"If we can't get a good deal, a balanced deal, that calls on the wealthy to pay their fair share, then I will absolutely continue this debate into 2013, rather than lock in a long-term deal this year that throws middle-class families under the bus," Sen. Patty Murray, D-Wash., said during a discussion of the "fiscal cliff" at the Brookings Institution in Washington.
"Fiscal cliff" is a term describing the potential crisis the federal government faces at the end of 2012 when the tax cuts passed during the administration of President George W. Bush and other tax-and-spending provisions totaling about $600 billion are due to expire.
Murray, a Budget Committee member and former co-chairwoman of the debt supercommittee, said she hopes "it doesn't come to that," and that there are reasons to believe congressional Democrats and Republicans can reach a deal before the end of the year, ABC News reported.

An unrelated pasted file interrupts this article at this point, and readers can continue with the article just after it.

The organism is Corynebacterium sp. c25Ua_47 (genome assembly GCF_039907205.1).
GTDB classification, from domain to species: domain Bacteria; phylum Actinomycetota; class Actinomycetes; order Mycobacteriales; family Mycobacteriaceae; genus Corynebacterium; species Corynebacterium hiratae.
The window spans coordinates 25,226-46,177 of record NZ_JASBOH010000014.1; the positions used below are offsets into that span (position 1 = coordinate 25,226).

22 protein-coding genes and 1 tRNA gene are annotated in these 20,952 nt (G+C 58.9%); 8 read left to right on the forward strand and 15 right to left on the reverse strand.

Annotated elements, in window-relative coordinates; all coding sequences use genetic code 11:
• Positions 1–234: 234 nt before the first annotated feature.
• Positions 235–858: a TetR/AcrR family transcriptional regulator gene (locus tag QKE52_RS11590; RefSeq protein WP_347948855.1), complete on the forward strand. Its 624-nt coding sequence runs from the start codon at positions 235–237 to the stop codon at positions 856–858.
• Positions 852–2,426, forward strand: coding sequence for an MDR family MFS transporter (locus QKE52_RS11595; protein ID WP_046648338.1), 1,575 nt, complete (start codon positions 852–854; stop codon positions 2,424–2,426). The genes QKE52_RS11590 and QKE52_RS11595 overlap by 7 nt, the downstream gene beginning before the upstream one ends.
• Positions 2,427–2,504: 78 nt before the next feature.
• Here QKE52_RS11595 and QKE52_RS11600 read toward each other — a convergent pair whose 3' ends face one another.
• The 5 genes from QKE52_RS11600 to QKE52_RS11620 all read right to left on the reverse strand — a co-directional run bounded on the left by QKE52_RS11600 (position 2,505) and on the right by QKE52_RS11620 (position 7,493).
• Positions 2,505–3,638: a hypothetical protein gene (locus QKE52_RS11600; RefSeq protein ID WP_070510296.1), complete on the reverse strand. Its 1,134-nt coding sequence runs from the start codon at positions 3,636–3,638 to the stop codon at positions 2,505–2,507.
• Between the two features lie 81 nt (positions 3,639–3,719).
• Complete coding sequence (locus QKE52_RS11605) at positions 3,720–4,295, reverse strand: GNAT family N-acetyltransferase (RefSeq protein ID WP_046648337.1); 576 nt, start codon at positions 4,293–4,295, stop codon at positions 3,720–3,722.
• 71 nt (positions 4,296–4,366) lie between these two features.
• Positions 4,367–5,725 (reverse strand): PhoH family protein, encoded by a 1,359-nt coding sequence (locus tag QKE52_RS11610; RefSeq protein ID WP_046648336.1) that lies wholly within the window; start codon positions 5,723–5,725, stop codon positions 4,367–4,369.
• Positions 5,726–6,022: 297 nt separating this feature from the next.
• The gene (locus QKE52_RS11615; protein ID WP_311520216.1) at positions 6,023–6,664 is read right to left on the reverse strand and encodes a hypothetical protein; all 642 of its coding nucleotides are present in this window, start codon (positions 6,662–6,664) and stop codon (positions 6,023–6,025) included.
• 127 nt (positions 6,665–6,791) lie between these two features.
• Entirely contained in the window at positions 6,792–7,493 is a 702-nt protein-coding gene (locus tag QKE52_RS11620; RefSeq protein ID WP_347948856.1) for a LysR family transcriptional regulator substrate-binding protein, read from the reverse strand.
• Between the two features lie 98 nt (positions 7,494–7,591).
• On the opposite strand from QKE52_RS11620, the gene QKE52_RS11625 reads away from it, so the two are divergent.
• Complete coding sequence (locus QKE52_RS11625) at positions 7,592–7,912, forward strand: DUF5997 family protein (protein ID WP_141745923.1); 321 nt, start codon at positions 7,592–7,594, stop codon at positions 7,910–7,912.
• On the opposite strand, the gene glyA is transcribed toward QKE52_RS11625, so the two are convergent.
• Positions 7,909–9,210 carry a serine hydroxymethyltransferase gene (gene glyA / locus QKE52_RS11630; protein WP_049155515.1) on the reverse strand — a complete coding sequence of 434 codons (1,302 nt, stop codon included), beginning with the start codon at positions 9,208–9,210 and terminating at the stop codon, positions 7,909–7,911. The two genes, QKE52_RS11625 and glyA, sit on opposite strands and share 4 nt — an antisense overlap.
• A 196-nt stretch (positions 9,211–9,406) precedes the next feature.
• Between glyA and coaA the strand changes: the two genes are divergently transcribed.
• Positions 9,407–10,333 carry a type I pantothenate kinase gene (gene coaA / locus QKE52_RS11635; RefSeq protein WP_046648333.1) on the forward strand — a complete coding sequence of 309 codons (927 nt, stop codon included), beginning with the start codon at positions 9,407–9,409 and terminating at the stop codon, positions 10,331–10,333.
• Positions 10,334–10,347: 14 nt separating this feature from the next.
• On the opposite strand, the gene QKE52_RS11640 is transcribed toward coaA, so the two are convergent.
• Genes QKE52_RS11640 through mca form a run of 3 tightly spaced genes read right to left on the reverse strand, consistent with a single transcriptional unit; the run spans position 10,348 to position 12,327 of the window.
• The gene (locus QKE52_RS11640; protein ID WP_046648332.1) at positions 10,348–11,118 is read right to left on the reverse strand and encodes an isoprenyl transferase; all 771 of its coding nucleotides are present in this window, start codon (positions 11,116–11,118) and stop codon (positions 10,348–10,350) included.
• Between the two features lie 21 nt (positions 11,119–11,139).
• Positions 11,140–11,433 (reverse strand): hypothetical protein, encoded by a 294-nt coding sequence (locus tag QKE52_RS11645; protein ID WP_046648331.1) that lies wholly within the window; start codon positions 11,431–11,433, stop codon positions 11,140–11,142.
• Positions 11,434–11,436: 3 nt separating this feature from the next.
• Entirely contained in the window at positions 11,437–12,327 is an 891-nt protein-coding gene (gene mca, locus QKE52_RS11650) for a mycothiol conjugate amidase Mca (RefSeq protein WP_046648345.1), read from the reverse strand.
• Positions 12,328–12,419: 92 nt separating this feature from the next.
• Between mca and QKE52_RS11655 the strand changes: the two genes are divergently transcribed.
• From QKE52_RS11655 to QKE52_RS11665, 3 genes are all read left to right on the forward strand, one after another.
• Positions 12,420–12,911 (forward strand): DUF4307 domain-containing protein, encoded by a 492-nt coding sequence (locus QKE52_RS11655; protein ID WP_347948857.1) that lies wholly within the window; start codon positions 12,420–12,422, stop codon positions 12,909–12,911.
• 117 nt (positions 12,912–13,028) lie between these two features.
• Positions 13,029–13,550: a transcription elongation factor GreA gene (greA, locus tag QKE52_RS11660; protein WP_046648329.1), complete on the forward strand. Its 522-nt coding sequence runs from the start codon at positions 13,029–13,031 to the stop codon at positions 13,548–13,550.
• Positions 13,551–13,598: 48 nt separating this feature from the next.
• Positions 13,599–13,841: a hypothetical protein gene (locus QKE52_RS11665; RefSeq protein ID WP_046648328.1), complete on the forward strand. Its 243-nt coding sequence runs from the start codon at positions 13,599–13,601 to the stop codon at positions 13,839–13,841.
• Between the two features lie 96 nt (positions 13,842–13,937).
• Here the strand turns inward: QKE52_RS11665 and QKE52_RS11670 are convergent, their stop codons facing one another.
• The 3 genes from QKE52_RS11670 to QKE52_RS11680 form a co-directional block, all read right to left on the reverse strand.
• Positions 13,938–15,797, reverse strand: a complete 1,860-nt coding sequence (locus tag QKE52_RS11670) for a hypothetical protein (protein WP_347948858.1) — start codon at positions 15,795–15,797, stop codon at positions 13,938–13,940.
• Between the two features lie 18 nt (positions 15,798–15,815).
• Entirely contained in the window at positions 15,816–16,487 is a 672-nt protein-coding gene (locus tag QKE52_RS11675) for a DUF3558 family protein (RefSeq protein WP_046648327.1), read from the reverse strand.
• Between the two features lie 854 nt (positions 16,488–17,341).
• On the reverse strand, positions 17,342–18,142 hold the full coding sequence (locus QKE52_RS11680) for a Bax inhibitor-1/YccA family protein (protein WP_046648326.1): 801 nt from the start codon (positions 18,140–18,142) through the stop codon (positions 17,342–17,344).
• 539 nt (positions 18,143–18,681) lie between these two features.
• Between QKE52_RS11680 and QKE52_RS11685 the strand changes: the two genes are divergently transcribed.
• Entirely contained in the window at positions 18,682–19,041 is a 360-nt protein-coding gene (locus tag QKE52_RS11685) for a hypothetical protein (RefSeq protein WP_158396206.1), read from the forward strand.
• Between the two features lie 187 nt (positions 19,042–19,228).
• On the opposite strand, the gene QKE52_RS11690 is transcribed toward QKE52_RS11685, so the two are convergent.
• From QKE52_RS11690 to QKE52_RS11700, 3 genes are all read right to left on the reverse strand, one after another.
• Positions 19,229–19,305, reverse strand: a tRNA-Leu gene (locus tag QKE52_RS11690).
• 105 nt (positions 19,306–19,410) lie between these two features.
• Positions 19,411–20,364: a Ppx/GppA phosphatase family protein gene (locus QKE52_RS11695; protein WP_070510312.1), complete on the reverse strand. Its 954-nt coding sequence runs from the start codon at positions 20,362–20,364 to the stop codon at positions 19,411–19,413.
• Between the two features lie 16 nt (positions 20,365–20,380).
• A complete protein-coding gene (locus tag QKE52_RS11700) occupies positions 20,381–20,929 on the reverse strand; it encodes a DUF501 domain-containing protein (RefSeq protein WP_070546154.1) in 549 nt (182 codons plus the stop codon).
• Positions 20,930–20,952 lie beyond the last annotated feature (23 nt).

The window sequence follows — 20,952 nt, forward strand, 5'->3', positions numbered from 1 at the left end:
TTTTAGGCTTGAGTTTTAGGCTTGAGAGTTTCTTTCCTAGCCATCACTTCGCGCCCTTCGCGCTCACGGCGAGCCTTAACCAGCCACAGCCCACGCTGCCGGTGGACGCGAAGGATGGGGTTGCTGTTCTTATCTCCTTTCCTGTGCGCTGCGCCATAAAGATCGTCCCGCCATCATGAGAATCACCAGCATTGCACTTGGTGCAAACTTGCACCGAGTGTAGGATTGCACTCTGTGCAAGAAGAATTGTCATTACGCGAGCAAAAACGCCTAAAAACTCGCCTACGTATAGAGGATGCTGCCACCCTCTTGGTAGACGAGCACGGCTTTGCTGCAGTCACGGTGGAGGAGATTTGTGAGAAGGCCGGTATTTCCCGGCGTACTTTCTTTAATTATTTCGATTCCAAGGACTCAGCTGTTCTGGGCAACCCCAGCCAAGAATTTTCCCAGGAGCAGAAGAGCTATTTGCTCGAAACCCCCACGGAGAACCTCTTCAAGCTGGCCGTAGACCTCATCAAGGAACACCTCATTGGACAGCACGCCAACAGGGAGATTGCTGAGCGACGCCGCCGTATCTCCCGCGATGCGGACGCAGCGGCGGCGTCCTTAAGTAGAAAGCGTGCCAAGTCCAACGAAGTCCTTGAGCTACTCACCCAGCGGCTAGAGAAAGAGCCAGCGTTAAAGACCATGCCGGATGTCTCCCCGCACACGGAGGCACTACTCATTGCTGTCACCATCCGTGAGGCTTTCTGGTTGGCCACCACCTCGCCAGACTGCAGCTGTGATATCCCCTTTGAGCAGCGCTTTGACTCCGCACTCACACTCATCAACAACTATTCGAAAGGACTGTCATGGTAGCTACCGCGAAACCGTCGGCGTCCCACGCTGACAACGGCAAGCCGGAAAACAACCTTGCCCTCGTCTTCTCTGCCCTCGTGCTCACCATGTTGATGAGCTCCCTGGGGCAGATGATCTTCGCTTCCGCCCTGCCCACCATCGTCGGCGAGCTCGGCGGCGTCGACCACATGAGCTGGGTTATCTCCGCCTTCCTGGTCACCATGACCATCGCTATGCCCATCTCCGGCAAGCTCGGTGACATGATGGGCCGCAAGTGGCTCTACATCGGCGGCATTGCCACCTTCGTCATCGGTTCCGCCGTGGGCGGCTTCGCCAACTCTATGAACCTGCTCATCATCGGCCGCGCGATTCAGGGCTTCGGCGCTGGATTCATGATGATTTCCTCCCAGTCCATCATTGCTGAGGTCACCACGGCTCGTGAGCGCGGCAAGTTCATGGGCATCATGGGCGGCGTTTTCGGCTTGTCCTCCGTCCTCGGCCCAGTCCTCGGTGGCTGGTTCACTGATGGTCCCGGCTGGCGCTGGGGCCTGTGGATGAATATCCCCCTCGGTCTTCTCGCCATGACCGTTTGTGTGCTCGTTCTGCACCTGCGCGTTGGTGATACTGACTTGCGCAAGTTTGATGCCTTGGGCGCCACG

"If Republicans won't work with us on a balanced approach, we are not going to get a deal," Murray said, suggesting "responsible Republicans" must step up in pushing for revenue and raising taxes.
Murray's threat, first reported Sunday by The Washington Post, drew sharp criticism from Republican leaders.
"In their near-fanatical crusade to inflict even more pain on American businesses, Democrats are now openly admitting that they plan to wait until this debate reaches full throttle and Americans are panicked about the outcome to do anything, because they think it will make it likelier they'll get their way," Senate Minority Leader Mitch McConnell, R-Ky., said during floor debate Monday.
"And if they don't, then so be it. They're ready to accept the economic and fiscal consequences. They see a crisis coming, and they don't want to waste it," McConnell said.
House Speaker John Boehner, R-Ohio, asked in a statement Monday: "Has it come to this, that Democrats are willing to hurt jobs and tank our economy for the sake of a small business tax hike that would also have disastrous consequences?"
Murray's comments came after President Barack Obama said he wants to allow the Bush tax cuts to expire for Americans who make more than $250,000 while extending cuts for those making less.